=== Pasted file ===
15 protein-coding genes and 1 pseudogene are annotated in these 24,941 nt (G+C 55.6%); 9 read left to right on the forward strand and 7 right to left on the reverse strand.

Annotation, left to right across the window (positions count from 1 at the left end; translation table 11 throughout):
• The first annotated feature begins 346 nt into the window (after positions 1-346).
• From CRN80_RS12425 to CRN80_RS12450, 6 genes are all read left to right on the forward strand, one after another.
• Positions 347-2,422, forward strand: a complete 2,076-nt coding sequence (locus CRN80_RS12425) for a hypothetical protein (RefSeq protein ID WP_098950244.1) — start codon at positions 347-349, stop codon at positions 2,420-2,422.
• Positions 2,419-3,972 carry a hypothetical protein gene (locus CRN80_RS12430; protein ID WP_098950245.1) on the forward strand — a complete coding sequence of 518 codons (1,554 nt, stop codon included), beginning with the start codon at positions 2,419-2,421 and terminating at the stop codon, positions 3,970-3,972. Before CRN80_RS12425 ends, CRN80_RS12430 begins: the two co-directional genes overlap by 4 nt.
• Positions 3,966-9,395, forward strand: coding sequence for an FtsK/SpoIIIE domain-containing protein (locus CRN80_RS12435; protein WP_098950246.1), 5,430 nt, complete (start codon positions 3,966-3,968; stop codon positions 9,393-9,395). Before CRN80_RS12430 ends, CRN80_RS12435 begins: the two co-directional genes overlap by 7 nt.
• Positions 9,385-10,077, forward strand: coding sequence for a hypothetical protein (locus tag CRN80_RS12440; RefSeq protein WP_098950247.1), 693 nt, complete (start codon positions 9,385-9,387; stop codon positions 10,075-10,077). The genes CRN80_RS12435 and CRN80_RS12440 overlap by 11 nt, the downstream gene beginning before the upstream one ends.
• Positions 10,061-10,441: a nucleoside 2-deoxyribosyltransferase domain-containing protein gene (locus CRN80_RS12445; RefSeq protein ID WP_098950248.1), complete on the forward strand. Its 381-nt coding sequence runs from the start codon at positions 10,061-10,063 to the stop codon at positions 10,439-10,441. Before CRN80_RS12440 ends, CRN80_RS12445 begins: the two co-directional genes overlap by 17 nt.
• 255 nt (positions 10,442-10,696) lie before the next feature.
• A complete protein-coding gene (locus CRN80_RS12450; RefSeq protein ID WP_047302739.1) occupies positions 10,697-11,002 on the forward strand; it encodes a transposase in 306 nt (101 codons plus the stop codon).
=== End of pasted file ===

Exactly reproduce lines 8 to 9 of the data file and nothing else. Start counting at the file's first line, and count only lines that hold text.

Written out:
• Positions 9,385-10,077, forward strand: coding sequence for a hypothetical protein (locus tag CRN80_RS12440; RefSeq protein WP_098950247.1), 693 nt, complete (start codon positions 9,385-9,387; stop codon positions 10,075-10,077). The genes CRN80_RS12435 and CRN80_RS12440 overlap by 11 nt, the downstream gene beginning before the upstream one ends.
• Positions 10,061-10,441: a nucleoside 2-deoxyribosyltransferase domain-containing protein gene (locus CRN80_RS12445; RefSeq protein ID WP_098950248.1), complete on the forward strand. Its 381-nt coding sequence runs from the start codon at positions 10,061-10,063 to the stop codon at positions 10,439-10,441. Before CRN80_RS12440 ends, CRN80_RS12445 begins: the two co-directional genes overlap by 17 nt.